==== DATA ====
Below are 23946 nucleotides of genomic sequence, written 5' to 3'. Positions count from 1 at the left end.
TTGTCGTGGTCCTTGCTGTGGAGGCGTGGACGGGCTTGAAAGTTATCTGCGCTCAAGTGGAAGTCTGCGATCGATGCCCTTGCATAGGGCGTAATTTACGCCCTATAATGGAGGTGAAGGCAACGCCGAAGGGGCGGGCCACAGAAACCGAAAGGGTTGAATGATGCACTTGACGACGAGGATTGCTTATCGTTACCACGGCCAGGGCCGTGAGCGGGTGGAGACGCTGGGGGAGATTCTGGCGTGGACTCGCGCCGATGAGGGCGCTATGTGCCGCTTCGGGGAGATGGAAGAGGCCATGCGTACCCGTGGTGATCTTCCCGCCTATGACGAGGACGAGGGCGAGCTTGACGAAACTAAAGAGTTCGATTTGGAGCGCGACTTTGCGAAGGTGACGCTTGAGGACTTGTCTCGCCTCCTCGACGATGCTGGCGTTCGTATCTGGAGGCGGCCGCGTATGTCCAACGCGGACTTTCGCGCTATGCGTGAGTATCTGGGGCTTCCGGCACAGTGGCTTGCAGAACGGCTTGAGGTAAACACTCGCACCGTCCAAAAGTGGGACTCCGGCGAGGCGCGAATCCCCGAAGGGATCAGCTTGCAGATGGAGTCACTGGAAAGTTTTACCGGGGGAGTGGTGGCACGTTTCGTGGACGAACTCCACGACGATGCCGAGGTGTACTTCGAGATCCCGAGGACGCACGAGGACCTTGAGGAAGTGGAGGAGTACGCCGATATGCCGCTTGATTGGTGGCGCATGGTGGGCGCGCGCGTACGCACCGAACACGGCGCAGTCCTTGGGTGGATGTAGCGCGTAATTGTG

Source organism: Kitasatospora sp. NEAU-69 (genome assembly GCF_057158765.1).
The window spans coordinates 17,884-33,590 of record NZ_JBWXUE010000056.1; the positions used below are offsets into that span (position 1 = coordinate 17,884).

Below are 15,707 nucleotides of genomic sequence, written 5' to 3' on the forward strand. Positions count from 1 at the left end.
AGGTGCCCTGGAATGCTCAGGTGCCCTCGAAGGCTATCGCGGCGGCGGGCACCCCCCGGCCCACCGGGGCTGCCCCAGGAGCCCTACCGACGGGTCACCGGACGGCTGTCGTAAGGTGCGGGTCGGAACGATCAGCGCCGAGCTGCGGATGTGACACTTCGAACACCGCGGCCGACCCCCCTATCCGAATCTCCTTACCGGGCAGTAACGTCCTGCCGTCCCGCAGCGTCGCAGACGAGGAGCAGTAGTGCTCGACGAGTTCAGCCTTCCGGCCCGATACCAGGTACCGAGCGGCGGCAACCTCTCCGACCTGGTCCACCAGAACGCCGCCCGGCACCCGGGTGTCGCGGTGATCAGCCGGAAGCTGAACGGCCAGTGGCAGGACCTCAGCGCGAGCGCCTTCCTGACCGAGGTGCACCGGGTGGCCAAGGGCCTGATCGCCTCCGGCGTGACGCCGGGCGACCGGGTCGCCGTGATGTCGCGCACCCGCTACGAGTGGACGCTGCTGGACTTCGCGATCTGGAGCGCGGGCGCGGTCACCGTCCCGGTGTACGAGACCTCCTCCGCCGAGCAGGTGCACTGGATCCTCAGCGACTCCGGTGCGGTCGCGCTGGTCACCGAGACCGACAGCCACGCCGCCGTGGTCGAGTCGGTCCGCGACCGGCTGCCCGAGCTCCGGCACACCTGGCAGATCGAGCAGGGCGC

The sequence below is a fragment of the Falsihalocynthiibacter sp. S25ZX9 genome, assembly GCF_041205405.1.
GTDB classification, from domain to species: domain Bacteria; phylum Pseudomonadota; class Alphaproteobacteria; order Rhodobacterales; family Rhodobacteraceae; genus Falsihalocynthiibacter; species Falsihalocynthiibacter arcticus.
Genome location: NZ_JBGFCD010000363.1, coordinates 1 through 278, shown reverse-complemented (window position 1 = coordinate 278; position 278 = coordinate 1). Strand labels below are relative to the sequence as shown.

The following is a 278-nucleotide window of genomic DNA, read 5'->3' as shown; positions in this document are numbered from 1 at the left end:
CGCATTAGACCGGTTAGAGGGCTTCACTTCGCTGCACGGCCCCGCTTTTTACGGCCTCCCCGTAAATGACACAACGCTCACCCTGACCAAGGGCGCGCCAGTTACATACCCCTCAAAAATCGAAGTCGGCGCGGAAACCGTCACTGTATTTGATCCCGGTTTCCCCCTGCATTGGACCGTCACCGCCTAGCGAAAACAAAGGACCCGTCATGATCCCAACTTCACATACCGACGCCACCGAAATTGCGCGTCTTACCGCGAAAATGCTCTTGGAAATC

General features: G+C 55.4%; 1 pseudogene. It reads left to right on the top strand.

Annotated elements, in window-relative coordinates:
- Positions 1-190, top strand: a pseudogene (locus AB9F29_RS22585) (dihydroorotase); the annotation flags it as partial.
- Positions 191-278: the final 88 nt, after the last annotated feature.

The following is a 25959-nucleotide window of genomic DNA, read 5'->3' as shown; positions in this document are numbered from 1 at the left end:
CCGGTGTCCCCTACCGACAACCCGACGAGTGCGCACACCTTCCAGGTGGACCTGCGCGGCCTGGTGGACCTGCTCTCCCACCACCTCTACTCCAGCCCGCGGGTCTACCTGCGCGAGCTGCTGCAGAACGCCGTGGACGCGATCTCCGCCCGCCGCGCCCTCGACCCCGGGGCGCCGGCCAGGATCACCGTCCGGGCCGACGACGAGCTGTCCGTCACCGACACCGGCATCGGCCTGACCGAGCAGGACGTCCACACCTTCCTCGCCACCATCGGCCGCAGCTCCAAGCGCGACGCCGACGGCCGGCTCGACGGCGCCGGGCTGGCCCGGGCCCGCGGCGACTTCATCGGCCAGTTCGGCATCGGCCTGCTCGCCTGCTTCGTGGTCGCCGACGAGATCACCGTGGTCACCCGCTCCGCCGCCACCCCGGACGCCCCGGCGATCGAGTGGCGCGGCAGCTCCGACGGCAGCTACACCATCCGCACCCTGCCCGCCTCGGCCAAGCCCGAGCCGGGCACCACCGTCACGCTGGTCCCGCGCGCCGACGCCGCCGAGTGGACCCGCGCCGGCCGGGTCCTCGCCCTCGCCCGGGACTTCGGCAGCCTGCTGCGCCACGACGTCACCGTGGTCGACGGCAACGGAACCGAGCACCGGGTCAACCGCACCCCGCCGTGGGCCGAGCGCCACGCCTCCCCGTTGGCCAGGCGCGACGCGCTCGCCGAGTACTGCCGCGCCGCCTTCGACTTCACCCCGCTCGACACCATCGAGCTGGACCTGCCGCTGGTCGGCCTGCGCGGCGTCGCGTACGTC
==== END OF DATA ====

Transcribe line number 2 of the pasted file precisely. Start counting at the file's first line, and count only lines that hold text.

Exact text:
TTGTCGTGGTCCTTGCTGTGGAGGCGTGGACGGGCTTGAAAGTTATCTGCGCTCAAGTGGAAGTCTGCGATCGATGCCCTTGCATAGGGCGTAATTTACGCCCTATAATGGAGGTGAAGGCAACGCCGAAGGGGCGGGCCACAGAAACCGAAAGGGTTGAATGATGCACTTGACGACGAGGATTGCTTATCGTTACCACGGCCAGGGCCGTGAGCGGGTGGAGACGCTGGGGGAGATTCTGGCGTGGACTCGCGCCGATGAGGGCGCTATGTGCCGCTTCGGGGAGATGGAAGAGGCCATGCGTACCCGTGGTGATCTTCCCGCCTATGACGAGGACGAGGGCGAGCTTGACGAAACTAAAGAGTTCGATTTGGAGCGCGACTTTGCGAAGGTGACGCTTGAGGACTTGTCTCGCCTCCTCGACGATGCTGGCGTTCGTATCTGGAGGCGGCCGCGTATGTCCAACGCGGACTTTCGCGCTATGCGTGAGTATCTGGGGCTTCCGGCACAGTGGCTTGCAGAACGGCTTGAGGTAAACACTCGCACCGTCCAAAAGTGGGACTCCGGCGAGGCGCGAATCCCCGAAGGGATCAGCTTGCAGATGGAGTCACTGGAAAGTTTTACCGGGGGAGTGGTGGCACGTTTCGTGGACGAACTCCACGACGATGCCGAGGTGTACTTCGAGATCCCGAGGACGCACGAGGACCTTGAGGAAGTGGAGGAGTACGCCGATATGCCGCTTGATTGGTGGCGCATGGTGGGCGCGCGCGTACGCACCGAACACGGCGCAGTCCTTGGGTGGATGTAGCGCGTAATTGTG